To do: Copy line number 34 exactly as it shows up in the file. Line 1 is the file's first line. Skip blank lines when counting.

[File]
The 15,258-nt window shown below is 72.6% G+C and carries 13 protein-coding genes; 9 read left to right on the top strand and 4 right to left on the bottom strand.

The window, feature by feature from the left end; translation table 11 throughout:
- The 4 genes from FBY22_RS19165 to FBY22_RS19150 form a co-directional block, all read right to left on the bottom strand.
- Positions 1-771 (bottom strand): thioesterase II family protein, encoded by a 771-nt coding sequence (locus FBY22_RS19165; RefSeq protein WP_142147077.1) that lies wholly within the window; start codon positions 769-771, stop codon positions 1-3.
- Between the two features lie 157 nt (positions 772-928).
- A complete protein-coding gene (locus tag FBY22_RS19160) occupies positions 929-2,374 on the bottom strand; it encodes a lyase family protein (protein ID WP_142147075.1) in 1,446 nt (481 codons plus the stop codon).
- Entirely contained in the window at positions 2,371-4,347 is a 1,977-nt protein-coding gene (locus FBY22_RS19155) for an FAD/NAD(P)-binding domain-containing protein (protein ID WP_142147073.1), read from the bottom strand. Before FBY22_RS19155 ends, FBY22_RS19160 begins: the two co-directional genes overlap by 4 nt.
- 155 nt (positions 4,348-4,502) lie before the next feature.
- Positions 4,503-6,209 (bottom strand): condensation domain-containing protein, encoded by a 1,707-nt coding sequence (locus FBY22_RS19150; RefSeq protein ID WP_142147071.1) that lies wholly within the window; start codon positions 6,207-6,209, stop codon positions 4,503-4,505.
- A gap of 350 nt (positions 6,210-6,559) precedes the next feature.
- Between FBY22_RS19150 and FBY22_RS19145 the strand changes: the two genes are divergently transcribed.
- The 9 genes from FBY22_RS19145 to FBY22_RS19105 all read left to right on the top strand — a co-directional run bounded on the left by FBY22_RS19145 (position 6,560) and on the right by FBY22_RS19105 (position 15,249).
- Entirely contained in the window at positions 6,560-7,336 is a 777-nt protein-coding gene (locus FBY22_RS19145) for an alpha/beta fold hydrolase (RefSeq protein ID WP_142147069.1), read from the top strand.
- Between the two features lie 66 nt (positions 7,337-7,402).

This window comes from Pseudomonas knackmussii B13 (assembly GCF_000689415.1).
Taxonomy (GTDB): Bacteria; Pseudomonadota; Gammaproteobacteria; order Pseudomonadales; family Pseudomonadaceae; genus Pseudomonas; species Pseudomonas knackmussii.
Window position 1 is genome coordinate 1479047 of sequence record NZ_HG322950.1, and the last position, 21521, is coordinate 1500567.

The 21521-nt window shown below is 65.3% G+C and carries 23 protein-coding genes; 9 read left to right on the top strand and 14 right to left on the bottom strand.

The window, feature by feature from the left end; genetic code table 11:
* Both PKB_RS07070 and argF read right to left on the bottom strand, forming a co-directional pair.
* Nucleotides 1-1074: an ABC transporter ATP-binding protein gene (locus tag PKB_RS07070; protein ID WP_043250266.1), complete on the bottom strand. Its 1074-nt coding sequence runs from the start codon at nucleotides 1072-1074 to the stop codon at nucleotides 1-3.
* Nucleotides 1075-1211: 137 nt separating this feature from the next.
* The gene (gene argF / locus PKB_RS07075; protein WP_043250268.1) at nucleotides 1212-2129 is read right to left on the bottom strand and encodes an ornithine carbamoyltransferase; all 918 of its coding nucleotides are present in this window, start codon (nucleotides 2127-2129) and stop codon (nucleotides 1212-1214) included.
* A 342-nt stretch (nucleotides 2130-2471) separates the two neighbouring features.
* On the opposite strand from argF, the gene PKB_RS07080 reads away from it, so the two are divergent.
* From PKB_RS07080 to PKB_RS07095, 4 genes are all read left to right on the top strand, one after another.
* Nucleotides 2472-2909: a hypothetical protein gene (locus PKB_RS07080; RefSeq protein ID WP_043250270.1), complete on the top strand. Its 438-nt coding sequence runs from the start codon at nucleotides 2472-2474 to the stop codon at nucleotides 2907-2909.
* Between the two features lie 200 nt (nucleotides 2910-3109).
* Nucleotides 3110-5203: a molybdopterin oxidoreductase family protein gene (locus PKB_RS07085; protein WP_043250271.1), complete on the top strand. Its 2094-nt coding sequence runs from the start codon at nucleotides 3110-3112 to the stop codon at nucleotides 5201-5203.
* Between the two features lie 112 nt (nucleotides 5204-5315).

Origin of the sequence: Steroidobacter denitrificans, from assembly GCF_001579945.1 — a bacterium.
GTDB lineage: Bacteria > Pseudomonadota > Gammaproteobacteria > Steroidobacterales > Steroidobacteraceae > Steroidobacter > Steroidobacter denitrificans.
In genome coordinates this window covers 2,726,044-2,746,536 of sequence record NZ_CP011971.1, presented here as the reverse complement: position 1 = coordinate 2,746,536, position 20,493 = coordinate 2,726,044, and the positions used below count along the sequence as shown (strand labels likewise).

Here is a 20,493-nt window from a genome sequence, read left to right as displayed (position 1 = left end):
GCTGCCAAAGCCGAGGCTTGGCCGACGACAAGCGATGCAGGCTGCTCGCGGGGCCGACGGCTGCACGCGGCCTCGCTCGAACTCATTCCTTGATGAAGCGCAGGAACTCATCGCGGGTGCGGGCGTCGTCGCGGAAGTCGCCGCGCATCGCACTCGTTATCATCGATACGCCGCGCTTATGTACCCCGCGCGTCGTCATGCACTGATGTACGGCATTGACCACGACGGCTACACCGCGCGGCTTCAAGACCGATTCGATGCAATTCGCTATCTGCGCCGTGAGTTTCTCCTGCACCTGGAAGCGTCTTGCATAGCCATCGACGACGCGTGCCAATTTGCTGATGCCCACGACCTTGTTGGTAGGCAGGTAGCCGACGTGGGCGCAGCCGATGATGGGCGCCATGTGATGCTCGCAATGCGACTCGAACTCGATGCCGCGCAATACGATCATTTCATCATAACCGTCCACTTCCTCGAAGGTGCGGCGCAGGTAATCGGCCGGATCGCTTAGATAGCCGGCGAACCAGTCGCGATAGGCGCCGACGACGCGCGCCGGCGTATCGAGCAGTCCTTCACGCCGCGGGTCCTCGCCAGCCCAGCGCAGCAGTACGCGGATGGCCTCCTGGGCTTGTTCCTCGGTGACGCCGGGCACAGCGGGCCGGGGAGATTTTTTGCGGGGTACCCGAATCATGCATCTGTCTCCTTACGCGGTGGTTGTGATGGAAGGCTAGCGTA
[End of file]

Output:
Here is a 20,493-nt window from a genome sequence, read left to right as displayed (position 1 = left end):